The directors also have to apply the diligence of a prudent businessman in times of financial difficulties. But there are some duties that are specific to times of financial difficulties.
The directors must convene a general meeting of shareholders if the company’s well-being so requires. If half of the share capital is lost or if the equity ratio falls below 8% and the notional debt repayment period is longer than 15 years, this must be done immediately.
The directors must closely monitor the state of the company, because if the company is:
- insolvent (“zahlungsunfähig”), i.e. unable to pay its debts as and when they fall due, or
- over-indebted in terms of insolvency law (“insolvenzrechtlich überschuldet”), which is generally the case if the company’s liabilities exceed its assets at liquidation values under Austrian GAAP on a standalone basis and if there is a negative forecast regarding the company’s future survival (negative going-concern prognosis (“negative Fortbestehensprognose”)), provided that the insolvency estate’s value is sufficient to cover at least the costs of the insolvency proceedings,
the company is no longer permitted to make payments (cash payments, deliveries of goods or providing securities) to its creditors and the directors must file for insolvency with the competent court without undue delay and in any event no later than 60 days after the occurrence of insolvency.
In the event of insolvency caused by a natural disaster (flood, avalanche, snow pressure, landslide, rockslide, hurricane, earthquake, epidemic, pandemic or similar disaster of comparable magnitude), the directors must file for insolvency no later than 120 days (instead of 60 days) after the occurrence of insolvency.
In times of crisis (if the company is insolvent, over-indebted or the equity ratio is below 8% and the notional debt repayment period is longer than 15 years), directors need to be very careful when making payments to shareholders, especially if shareholder loans are to be repaid. Shareholder loans that are granted in a crisis may be subject to the repayment ban under the Austrian Equity Repayment Act (“EKEG”). According to the EKEG, shareholder loans may only be repaid after the company has been restructured and is no longer in a crisis. Repayments to a shareholder in spite of the repayment ban violate the prohibition on the repayment of capital contributions, for which directors are personally liable. Such repayments are also invalid.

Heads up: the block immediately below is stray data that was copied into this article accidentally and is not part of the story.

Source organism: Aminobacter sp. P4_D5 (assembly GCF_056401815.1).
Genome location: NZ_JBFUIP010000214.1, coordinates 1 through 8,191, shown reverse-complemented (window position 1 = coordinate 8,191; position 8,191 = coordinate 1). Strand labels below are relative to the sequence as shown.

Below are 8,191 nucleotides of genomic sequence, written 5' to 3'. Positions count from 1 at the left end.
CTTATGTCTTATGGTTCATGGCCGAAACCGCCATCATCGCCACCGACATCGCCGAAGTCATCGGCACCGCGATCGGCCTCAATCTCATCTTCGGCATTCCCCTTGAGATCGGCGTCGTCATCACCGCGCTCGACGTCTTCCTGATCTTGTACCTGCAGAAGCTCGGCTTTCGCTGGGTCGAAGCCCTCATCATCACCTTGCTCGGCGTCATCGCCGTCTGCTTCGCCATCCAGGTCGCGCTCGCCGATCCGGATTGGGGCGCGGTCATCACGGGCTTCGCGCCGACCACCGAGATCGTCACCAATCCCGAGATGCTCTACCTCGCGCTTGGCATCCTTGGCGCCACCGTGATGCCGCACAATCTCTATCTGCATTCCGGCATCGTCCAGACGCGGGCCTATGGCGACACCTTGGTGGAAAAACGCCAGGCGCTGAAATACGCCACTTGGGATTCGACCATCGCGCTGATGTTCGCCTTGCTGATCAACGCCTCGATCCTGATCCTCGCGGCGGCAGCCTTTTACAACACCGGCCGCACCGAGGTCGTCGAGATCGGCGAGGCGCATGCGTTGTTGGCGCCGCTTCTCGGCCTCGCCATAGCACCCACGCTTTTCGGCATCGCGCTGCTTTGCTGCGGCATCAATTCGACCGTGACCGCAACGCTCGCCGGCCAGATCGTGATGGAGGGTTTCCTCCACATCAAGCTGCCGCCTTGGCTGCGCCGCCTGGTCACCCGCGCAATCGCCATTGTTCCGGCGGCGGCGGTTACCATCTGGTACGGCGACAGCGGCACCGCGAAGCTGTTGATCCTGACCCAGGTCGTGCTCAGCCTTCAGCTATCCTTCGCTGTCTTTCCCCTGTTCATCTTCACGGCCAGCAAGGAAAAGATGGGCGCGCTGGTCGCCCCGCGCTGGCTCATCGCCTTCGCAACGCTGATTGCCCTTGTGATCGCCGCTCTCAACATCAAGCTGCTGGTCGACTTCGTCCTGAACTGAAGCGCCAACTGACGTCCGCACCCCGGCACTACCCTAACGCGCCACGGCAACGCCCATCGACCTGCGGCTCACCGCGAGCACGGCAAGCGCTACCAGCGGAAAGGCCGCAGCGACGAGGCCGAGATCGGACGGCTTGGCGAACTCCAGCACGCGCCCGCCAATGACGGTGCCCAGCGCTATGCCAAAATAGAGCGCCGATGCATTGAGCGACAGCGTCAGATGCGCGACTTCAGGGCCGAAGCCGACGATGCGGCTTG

A director might be directly liable to creditors in cases of insolvency of the company or failure to file for insolvency proceedings in a timely manner due to wilful misconduct or negligence (e.g. for damages resulting from payments having been made after the point in time at which the director should have filed for insolvency). Wilful or negligent violation of creditors’ interests or failure to file for insolvency proceedings on time may constitute a criminal offence.
When the company takes out a loan (interpreted broadly, i.e. if the contractual partner of the company is to make advance payments), a director of the company has a general duty to inform the business partners of the company of the poor economic situation of the company if the company is already in a state in which an application for insolvency would have to be filed or if it is to be expected that the company will be insolvent when payment falls due. If the directors do not do so, they may be personally liable for the resulting damages.
During insolvency proceedings, the company is no longer managed by the directors but, insofar as legal acts affecting the assets are involved, by the insolvency administrator. This also includes accounting and disclosure obligations, but not internal company measures such as the appointment and dismissal of directors.